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How to Search Zebra Finch Genome

by Iris Adam

How to find my gene of interest on the zebra finch genome:

 

There are many different databases out there to search for gene and sequence information. They are at least partially redundant and differ in their pros and cons especially in terms of user friendliness (see zebra finch genome and analysis tools).

 

Find the proper name of your gene:

The first step in finding your gene is to identify the correct name. Often genes and their product have many alternative names depending on the species, community or time when it was discovered (e.g. Zenk=EGR1).

To find the current official name of a gene I find two websites particularly useful:

http://www.ncbi.nlm.nih.gov/gene  This database cumulates knowledge about genes on the genomic level and has a very good collection of all names used for a certain gene (e.g. if search for Zenk you find the zebra finch Egr1).

http://www.genecards.org/Another Database that gathers all sorts of information about genes and links to the original sources. Very good collection of alternative gene names (e.g. if you search for Zenk you don’t find Egr1 as a hit).

Both databases list your gene of interest under the current official name (e.g. Egr1 instead of Zenk).

Finding the sequence of your gene:

The easiest way to find out whether a certain gene exists on the zebra finch genome is to go to the Ensembl website (http://www.ensembl.org/index.html) select zebra finch as a species and type in the name of your gene.  You are directed to a result page where you can select among all possible hits. Selecting the entry that seems to be your gene leads you to the gene page where you can see how many transcripts are annotated for your gene, the genomic coordinates and much more useful information.

To download the sequence, press “Export data” on left side of the site. A popup window will appear where you can specify which sequence information you would like to extract. Finally the result is displayed in the FASTA format (http://en.wikipedia.org/wiki/FASTA_format).

As the Ensembl annotation is mostly based on the protein coding sequence of the gene, the non-coding sequences are missing for most of the genes. Also the intron exon boundaries might be incorrect. To check if there is more sequence information on the non-coding sequences of your gene, or if the sequence contains errors it is useful to check the Ensembl sequence against the databases of expressed sequences. One possibility to do this is using the NCBI Blast tool (http://blast.ncbi.nlm.nih.gov/).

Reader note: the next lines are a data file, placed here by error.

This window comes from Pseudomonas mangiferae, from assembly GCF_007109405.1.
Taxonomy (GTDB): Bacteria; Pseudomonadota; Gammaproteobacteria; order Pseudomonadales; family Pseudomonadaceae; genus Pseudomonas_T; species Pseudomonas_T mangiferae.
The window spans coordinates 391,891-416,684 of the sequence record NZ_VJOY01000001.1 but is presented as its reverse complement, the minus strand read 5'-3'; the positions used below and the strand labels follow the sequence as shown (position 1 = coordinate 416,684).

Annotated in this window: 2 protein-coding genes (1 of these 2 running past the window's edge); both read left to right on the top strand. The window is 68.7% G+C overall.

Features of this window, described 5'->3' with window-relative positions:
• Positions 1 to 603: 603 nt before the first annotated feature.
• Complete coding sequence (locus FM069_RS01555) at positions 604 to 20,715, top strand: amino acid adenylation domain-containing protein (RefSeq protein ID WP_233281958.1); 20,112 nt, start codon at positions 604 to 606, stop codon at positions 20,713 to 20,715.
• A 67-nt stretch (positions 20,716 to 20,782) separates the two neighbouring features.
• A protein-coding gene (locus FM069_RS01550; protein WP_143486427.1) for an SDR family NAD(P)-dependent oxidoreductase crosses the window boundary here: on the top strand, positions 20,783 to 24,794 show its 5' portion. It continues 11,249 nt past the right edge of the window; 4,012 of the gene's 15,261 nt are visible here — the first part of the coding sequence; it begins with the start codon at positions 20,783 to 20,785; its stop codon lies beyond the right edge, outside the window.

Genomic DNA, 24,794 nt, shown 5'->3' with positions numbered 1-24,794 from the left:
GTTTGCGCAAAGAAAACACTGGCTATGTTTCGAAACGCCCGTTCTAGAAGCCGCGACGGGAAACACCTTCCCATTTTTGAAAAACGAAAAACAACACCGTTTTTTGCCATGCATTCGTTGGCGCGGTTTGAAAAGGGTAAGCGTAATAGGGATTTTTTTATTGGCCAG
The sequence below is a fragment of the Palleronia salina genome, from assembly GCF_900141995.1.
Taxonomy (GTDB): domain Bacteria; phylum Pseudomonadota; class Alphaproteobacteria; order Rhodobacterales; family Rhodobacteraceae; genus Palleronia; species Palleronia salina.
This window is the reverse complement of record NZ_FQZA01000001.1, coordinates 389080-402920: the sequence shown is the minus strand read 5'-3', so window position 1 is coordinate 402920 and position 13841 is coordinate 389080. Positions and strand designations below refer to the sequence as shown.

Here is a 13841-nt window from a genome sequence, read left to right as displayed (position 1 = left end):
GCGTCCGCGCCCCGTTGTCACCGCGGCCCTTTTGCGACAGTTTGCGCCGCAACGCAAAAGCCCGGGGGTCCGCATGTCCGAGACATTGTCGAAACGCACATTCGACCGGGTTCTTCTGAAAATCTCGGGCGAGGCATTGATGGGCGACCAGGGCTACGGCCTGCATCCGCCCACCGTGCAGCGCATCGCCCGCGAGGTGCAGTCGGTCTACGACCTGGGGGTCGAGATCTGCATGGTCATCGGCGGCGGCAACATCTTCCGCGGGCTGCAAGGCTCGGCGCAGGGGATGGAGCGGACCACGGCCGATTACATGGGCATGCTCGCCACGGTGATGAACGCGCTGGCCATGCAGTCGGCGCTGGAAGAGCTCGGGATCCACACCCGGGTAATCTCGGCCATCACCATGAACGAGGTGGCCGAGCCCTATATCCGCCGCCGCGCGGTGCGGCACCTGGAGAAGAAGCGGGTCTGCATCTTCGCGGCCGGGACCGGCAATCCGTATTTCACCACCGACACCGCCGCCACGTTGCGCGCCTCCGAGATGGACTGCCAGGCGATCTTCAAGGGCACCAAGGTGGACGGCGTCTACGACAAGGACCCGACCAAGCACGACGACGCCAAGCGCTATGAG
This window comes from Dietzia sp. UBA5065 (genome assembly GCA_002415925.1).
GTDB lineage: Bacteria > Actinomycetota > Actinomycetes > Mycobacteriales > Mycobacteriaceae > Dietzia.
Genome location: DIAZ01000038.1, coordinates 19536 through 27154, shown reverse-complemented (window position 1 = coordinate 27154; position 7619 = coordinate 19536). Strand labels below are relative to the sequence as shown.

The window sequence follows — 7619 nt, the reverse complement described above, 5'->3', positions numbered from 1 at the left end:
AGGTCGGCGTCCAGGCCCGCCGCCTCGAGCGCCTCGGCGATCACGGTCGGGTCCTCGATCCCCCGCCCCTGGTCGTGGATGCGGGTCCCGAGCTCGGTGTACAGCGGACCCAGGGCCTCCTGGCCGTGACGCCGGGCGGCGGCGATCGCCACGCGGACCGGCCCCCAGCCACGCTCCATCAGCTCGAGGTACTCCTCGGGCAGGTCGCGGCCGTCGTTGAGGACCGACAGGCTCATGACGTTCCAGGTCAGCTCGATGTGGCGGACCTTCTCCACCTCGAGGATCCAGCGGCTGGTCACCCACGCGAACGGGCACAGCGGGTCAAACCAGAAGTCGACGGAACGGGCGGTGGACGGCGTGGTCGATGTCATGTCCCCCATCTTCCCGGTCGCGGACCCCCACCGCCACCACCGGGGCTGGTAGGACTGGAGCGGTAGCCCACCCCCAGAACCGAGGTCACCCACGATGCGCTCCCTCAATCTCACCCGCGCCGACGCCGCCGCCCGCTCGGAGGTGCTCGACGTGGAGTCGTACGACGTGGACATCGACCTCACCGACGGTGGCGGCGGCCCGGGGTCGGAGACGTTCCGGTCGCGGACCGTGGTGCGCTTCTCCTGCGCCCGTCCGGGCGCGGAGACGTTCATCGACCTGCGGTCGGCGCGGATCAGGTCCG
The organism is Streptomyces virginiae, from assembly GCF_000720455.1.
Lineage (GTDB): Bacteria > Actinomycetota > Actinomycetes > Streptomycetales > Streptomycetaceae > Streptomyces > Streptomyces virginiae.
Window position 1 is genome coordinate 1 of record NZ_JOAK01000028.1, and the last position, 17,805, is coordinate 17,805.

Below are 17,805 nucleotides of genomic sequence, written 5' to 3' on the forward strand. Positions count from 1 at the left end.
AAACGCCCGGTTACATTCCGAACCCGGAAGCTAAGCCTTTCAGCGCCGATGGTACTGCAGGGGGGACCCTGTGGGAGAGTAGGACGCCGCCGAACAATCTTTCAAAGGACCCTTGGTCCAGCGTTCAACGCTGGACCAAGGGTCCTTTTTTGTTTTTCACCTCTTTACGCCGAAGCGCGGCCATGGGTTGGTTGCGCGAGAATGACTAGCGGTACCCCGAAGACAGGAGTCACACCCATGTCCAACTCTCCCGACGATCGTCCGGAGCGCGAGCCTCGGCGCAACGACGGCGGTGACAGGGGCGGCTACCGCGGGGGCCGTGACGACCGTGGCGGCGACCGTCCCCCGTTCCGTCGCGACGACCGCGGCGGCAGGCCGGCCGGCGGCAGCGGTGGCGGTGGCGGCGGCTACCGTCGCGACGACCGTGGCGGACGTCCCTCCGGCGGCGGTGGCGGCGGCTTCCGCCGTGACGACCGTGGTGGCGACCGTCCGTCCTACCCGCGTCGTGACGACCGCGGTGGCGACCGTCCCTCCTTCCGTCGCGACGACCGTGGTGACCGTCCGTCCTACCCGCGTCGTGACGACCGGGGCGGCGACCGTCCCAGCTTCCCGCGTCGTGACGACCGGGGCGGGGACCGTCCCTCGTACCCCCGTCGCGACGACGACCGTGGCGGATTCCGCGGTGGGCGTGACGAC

Select “nucleotide blast” and paste in the sequence you just downloaded as a query. Choose “Others (nr etc.) as database. You can restrict the search to zebra finch sequences by selecting it as an organism. After sending the query you will be redirected to a result page listing sequences closely matching your query. By scrolling down you will find a section showing the alignments of your sequence and the matching database sequences. Among the hits you might find sequences that are longer or differ slightly from your query sequence.  By translating the nucleotide sequence into an amino acid sequence you might be able to decide which sequence is the “proper” one by comparing to e.g the chick protein sequence (e.g. by using the Expasy translate tool http://web.expasy.org/translate/).  

 

What if my gene is not annotated in the Ensembl database?

If your gene of interest is not annotated this can in principle have two reasons:

a.      It does not exist in zebra finches.

b.      It is not annotated (there are many reasons for this case).

To find evidence which of the two possibilities is the case, I usually follow the below listed approaches one by one until I find the gene:

1.      Use the search function of one of the nucleotide databases (http://www.ncbi.nlm.nih.gov/nuccore/, http://titan.biotec.uiuc.edu/cgi-bin/ESTWebsite/estima_start?seqSet=songbird, http://songbirdtranscriptome.net/).

2.      Does the gene exist in chicken?

a.      If yes: download the sequence and use the nucleotide blast to find matching sequences in the zebra finch databases.